Caligula’s reign has gone down in history as a period of terror and madness that some books and movies have taken advantage of: naming his horse consul, putting his legions to collect shells on the beach, forcing senators’ wives to prostitute…
Current historiography questions the veracity of all these episodes because they were recounted by political enemies, in the case of Seneca the young man, or much later authors such as Suetonius and Dio Cassius, who were also patricians. However, there are some anecdotes that may be more credible and one of them is the one that starred Marco Aponio Saturnino, a wealthy senator who was about to go to ruin for falling asleep before the emperor.
Gaius Julius Caesar Augustus Germanicus, son of Germanicus (Tiberius’ adopted son) and Agrippina, was born in AD 12 and earned the nickname Caligula (Botita) by wearing small calligae military (sandals) while accompanying his father on the Germania campaign. He did not get along with Tiberius but, even so, he named him his successor along with his cousin Tiberius Gemelo.
Caligula got rid of his partner – who was a child – and began a reign that was initially quite prosperous. But in AD 37 he became seriously ill and when he recovered he had changed, perhaps because a conspiracy tried to overthrow him by taking advantage of the power vacuum.
From there it is when the rosary of executions, deaths, exiles begins, the majority without trial, although the emperor still had the lucidity to undertake an ambitious political and administrative reform that was very popular as it implied clarity in the expenses, abolition of certain tributes, aid to the plebs, etc.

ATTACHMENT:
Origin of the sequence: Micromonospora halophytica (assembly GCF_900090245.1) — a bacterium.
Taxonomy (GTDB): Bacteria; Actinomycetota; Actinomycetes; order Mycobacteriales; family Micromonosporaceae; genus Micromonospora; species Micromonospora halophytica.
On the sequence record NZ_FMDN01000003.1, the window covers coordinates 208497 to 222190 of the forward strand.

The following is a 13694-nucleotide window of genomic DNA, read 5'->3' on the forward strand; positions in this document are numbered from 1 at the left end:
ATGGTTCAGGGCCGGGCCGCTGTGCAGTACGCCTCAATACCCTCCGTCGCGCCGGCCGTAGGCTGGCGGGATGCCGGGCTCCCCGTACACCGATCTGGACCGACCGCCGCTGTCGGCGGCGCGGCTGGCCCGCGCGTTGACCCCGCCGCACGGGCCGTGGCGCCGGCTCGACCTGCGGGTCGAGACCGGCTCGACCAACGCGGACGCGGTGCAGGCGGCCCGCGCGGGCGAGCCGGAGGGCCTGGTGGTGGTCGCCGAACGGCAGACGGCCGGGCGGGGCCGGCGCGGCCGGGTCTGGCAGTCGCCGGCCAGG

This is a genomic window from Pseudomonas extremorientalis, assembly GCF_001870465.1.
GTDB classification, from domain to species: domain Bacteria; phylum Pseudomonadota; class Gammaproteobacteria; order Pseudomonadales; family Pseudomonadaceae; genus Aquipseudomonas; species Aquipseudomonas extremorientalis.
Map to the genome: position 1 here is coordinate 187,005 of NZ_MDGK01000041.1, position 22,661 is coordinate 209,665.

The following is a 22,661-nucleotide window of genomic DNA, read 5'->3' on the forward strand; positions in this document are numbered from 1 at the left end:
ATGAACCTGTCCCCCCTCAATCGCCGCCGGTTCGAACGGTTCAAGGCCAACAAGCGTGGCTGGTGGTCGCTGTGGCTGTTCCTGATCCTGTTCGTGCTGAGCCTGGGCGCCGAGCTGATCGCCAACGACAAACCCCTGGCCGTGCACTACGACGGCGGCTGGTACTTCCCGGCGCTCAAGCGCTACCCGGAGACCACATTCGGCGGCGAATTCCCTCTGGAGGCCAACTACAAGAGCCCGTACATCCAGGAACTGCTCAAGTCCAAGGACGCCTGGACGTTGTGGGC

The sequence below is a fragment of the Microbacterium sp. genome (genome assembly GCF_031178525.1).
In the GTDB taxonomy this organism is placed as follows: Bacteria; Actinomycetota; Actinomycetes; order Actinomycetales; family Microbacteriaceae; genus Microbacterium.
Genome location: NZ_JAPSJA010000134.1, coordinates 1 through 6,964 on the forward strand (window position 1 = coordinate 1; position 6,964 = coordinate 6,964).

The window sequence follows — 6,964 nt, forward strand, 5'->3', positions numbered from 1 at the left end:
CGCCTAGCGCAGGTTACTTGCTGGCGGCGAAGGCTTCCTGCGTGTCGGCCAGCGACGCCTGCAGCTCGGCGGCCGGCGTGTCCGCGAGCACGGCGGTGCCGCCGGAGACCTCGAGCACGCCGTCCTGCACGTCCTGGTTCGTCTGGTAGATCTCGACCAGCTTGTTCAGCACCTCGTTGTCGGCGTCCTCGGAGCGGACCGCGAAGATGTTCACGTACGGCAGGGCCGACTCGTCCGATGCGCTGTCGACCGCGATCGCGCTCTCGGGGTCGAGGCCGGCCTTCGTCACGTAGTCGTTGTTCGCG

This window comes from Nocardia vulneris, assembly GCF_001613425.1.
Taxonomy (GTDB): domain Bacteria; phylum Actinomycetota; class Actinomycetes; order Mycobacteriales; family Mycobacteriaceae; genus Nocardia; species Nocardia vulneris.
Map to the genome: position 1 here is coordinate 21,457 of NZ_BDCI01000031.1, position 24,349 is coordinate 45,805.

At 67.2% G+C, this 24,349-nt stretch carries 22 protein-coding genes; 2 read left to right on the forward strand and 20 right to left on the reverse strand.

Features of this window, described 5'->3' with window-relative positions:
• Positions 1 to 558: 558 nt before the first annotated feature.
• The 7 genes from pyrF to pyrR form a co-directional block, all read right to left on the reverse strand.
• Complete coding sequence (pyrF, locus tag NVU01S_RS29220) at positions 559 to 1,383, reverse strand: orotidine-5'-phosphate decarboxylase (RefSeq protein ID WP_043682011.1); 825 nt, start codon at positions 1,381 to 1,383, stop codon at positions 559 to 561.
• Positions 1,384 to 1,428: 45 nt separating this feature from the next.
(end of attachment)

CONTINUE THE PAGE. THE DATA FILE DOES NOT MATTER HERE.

Unfortunately, this emptied the coffers of the state and two years later Rome was hit by a deep economic crisis that degenerated into famine due to a defective grain supply; Suetonius attributes it to the fact that all the cars were requisitioned, while Seneca says that it was because the ships were used to build the famous floating bridge that linked the port of Puteoli with Bayas, saving five kilometers of sea.
It was in this context that Caligula tried to get money from wherever he went, squeezing the wealthy classes; the aforementioned prostitution of his women would have been a lesson for the remiss. However, that was insufficient, so, in addition to sanctioning the collectors considered negligent, a wide range of measures was adopted that included requesting donations, creating new taxes (for legal proceedings, weddings and brothels), appropriating wills left to Tiberio and oblige the centurions to deliver to the treasury the spoils obtained in the campaign. To all these initiatives was added one that interests us specifically because it was the one that affected Marco Aponio Saturnino: auctioning off gladiators.
We don’t know much about Aponius. The few data that there are are given by Tacitus and not directly, since their stories they begin in the year 69, just when Galba succeeds Nero. Tacitus calls him consul but it is not known exactly when he held that position.
Some authors explain it by suggesting that he must have been suffect consul between the years 63 and 66, which is plausible given that this magistracy was a stepping stone to access the Senate – Tacitus himself is an example – and Appian did indeed become a senator, as his father had been before (the consuls suffecti were those chosen to exercise temporarily, either by dismissal of the holder, or by his death, or by resignation).